Prostate cancer screening involving a prebiopsy MRI was linked to an improvement in both benefit-harm and cost-effectiveness profiles compared with biopsy-first screening, according to an analysis published in JAMA Network Open.1,2
The analysis, which was a modelling study involving a hypothetical cohort of 4.5 million men, found that the benefits were greatest when using risk-stratified screening based on polygenic risk profile and age. The model predicted that using an MRI-first, aged-based screening pathway would lead to 0.9% (1368) fewer deaths from prostate cancer, 14.9% (12,370) fewer overdiagnoses, and 33.8% (650,500) fewer biopsies compared with biopsy-first aged-based screening.
At a 10-year absolute risk threshold of 2%, MRI-first risk-stratified screening was associated with 10.4% (7335) fewer overdiagnosed cancers and 21.7% (412,100) fewer MRIs than MRI-first aged-based screening. At a 10-year absolute risk threshold of 10%, MRI-first risk-stratified screening was associated with 72.6% (51,250) fewer overdiagnosed cancers and 53.5% (1,016,000) fewer biopsies compared with MRI-first age-based screening.
Regarding costs, first author Thomas Callender, MBChB, MSc, and his coinvestigators at University College London (UCL) wrote, “An MRI-first approach was associated with more QALYs at reduced costs compared with a biopsy-first diagnostic pathway,” adding that, “The most cost-effective strategies at willingness-to-pay thresholds of £20 000 (US $26 000) and £30 000 (US $39 000) per quality-adjusted life-year gained were MRI-first risk-stratified screening at 10-year absolute risk thresholds of 8.5% and 7.5%, respectively.”
Commenting on the results in a press release, co-author, Mark Emberton, MBBS, MD, UCL Dean of the Faculty of Medical Sciences, stated, “Our study shows that screening for prostate cancer—which could save between 16% and 20% of prostate cancer deaths—might be possible with targeted screening using genetic risk and MRI as part of the diagnostic pathway. This paves the way for further clinical trials to study the real-world implementation of such a screening program.”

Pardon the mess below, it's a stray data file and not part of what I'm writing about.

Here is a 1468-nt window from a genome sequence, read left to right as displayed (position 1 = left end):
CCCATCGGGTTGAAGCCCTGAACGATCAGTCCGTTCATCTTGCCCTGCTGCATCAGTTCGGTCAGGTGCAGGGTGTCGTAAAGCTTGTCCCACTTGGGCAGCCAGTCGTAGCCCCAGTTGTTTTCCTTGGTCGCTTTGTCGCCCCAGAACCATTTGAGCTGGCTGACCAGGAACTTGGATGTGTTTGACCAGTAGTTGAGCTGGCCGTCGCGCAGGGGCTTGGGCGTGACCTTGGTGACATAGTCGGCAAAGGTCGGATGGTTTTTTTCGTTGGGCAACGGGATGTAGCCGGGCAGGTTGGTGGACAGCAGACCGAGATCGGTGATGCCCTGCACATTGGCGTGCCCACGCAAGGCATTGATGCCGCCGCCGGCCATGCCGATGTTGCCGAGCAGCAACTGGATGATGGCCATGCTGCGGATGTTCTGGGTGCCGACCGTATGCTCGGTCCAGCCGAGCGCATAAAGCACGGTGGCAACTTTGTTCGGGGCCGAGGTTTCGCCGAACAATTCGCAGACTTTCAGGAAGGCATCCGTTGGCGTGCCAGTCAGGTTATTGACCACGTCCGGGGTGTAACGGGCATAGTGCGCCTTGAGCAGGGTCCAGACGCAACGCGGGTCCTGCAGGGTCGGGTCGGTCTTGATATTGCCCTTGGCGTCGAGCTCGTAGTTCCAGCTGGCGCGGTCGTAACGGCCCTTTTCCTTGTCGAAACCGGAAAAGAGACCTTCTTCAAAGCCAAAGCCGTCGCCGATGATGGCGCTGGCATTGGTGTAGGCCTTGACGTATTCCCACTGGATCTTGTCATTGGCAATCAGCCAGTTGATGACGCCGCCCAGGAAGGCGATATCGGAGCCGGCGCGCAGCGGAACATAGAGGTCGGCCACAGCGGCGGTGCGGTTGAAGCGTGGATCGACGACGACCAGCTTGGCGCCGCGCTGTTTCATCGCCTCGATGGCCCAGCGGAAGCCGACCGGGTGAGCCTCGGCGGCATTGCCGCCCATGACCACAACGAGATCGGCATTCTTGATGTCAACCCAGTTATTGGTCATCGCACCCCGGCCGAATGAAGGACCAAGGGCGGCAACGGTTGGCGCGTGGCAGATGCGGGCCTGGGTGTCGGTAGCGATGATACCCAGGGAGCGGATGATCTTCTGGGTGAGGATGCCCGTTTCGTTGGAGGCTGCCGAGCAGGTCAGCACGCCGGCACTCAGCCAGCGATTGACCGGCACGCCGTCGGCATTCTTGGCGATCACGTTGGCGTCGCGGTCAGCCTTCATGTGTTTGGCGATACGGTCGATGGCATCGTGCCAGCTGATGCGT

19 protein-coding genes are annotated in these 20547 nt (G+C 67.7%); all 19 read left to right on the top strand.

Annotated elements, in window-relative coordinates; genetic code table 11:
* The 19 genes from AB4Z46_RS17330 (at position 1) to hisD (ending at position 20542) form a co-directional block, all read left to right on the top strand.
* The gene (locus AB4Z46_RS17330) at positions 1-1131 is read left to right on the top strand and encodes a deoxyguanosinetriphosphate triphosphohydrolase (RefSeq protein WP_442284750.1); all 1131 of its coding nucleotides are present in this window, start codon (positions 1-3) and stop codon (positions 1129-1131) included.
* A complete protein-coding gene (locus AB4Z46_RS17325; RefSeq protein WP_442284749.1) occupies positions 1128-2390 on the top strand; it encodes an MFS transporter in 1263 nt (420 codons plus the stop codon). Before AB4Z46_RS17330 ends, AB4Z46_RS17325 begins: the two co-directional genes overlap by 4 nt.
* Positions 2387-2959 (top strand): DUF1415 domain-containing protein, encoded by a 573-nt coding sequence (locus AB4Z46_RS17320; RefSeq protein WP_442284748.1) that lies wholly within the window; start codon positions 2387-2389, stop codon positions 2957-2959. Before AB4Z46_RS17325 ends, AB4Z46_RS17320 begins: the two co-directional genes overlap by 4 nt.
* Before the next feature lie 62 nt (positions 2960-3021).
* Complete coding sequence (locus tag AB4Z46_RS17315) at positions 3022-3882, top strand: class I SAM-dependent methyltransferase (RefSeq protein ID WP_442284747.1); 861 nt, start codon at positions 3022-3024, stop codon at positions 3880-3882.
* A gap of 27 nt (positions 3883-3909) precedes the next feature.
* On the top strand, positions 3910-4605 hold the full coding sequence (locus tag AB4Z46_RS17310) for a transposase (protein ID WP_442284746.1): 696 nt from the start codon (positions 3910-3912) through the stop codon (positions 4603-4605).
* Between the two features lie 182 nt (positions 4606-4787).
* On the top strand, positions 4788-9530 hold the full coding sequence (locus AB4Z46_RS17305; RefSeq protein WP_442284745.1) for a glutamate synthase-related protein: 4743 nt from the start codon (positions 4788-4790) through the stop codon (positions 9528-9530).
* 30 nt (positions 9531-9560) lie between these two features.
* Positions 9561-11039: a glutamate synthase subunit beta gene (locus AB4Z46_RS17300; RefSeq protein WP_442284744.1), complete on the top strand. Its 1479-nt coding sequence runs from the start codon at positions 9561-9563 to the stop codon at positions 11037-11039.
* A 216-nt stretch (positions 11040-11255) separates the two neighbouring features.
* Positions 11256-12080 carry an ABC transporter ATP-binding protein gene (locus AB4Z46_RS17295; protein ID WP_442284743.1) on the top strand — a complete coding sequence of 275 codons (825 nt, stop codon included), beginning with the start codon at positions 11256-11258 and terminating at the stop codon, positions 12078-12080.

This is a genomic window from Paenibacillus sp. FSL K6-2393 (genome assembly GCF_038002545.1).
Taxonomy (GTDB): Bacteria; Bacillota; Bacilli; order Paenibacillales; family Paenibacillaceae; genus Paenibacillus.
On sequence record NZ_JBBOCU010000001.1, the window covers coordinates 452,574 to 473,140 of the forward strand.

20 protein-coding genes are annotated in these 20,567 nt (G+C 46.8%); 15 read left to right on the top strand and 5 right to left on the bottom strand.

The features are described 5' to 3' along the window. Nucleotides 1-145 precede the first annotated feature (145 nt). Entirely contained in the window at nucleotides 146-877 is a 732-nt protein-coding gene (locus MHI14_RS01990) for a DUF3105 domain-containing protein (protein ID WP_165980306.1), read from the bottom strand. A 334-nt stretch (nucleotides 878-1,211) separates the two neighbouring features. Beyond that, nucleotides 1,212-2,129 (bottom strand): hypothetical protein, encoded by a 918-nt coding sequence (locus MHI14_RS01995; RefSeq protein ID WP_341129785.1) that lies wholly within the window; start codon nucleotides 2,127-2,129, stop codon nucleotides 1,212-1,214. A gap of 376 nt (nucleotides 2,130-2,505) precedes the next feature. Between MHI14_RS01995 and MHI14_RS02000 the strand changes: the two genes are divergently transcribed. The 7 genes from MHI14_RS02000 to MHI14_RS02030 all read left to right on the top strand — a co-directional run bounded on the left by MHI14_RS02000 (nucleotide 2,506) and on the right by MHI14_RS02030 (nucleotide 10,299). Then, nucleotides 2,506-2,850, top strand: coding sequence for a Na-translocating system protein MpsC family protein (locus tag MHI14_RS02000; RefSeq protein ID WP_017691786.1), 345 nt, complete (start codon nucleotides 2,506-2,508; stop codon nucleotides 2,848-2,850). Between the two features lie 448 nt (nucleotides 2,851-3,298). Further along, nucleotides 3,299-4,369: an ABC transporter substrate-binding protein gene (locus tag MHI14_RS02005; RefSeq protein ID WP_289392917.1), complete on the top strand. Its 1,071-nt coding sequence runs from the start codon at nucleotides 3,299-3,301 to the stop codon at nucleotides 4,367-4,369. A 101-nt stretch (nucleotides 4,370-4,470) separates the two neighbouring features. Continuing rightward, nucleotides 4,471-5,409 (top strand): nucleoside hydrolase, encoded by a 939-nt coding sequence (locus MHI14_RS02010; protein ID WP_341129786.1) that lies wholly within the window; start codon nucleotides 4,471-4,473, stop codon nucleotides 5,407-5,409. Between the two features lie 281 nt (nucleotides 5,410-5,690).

For their study, Callender et al’s hypothetical cohort of 4.5 million men was modelled after the number of men in England who are aged 55 to 69 years. They simulated health outcomes based on these individuals receiving “age-based” or “risk-tailored” screening programs, with follow-up extending to 90 years of age.
The age-based model involved all men aged 55 to 69 years undergoing PSA-based screening every 4 years. If a man had a positive PSA test, the algorithm would follow with an MRI and, when required, a biopsy. In the risk-tailored pathway, men were only screened with a PSA test (with MRI and biopsy if necessary) if their risk status—based on polygenic risk score and age—reached a predetermined level.
In an accompanying editorial simultaneously published in JAMA Network Open, Michael Borre, MD, PhD, DrMedSci, department of Urology, Aarhus University Hospital, Aarhus, Denmark, wrote, “An MRI-first risk-stratified screening program, including implementation research, needs prospective evaluation. Meanwhile, clinicians must rely on existing guidelines supplied with well-substantiated analytic decision models, like the model by Callender et al.
“Commendably, this decision analytical model is based on parameter estimates from available randomized clinical trials and likely reflects how a real-world screening program would occur. With an increasing responsibility for decision-making in clinical practice, decision-making models must be expected to be continuously updated and to incorporate the latest clinical advances, such as a PSA-density stratification of MRI lesions and targeted biopsy strategies.”3
1. Callender T, Emberton M, Morris Stephen et al. Benefit, harm, and cost-effectiveness associated with magnetic resonance imaging before biopsy in age-based and risk-stratified screening for prostate cancer. JAMA Netw Open. 2021;4(3):e2037657. doi: 10.1001/jamanetworkopen.2020.37657
2. Targeted screening for prostate cancer could prevent one in six deaths. Published online March 11, 2021. Accessed March 16, 2021. https://bit.ly/3txZCLv.
3. Borre M, et al. Prostate cancer screening—the need for and clinical relevance of decision analytical models. JAMA Netw Open. 2021;4(3):e212182. doi:10.1001/jamanetworkopen.2021.2182